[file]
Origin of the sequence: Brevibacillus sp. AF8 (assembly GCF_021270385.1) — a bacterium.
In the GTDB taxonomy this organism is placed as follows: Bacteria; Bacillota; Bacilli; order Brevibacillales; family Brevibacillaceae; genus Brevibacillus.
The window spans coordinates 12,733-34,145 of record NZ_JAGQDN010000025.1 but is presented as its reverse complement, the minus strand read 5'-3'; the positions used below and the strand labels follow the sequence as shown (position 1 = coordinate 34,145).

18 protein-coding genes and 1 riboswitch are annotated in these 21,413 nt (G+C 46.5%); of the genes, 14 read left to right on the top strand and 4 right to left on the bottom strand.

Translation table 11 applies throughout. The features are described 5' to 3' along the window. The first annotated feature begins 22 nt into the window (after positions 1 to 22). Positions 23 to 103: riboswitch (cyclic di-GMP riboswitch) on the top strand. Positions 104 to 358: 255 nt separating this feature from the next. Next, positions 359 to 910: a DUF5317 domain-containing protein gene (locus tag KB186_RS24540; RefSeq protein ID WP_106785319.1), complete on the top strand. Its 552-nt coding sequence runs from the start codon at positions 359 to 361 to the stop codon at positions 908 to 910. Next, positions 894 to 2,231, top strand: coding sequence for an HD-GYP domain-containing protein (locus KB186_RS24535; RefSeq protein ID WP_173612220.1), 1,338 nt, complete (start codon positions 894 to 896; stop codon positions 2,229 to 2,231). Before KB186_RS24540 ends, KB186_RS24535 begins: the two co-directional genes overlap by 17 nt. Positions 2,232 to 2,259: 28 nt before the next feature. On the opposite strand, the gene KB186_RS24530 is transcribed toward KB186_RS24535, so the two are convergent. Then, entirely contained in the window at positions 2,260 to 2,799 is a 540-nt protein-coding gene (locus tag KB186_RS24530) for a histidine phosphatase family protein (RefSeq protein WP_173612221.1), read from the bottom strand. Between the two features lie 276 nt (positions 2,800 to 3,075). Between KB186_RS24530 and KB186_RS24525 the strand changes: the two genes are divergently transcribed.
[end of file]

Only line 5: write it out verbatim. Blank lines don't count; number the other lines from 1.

Translation table 11 applies throughout. The features are described 5' to 3' along the window. The first annotated feature begins 22 nt into the window (after positions 1 to 22). Positions 23 to 103: riboswitch (cyclic di-GMP riboswitch) on the top strand. Positions 104 to 358: 255 nt separating this feature from the next. Next, positions 359 to 910: a DUF5317 domain-containing protein gene (locus tag KB186_RS24540; RefSeq protein ID WP_106785319.1), complete on the top strand. Its 552-nt coding sequence runs from the start codon at positions 359 to 361 to the stop codon at positions 908 to 910. Next, positions 894 to 2,231, top strand: coding sequence for an HD-GYP domain-containing protein (locus KB186_RS24535; RefSeq protein ID WP_173612220.1), 1,338 nt, complete (start codon positions 894 to 896; stop codon positions 2,229 to 2,231). Before KB186_RS24540 ends, KB186_RS24535 begins: the two co-directional genes overlap by 17 nt. Positions 2,232 to 2,259: 28 nt before the next feature. On the opposite strand, the gene KB186_RS24530 is transcribed toward KB186_RS24535, so the two are convergent. Then, entirely contained in the window at positions 2,260 to 2,799 is a 540-nt protein-coding gene (locus tag KB186_RS24530) for a histidine phosphatase family protein (RefSeq protein WP_173612221.1), read from the bottom strand. Between the two features lie 276 nt (positions 2,800 to 3,075). Between KB186_RS24530 and KB186_RS24525 the strand changes: the two genes are divergently transcribed.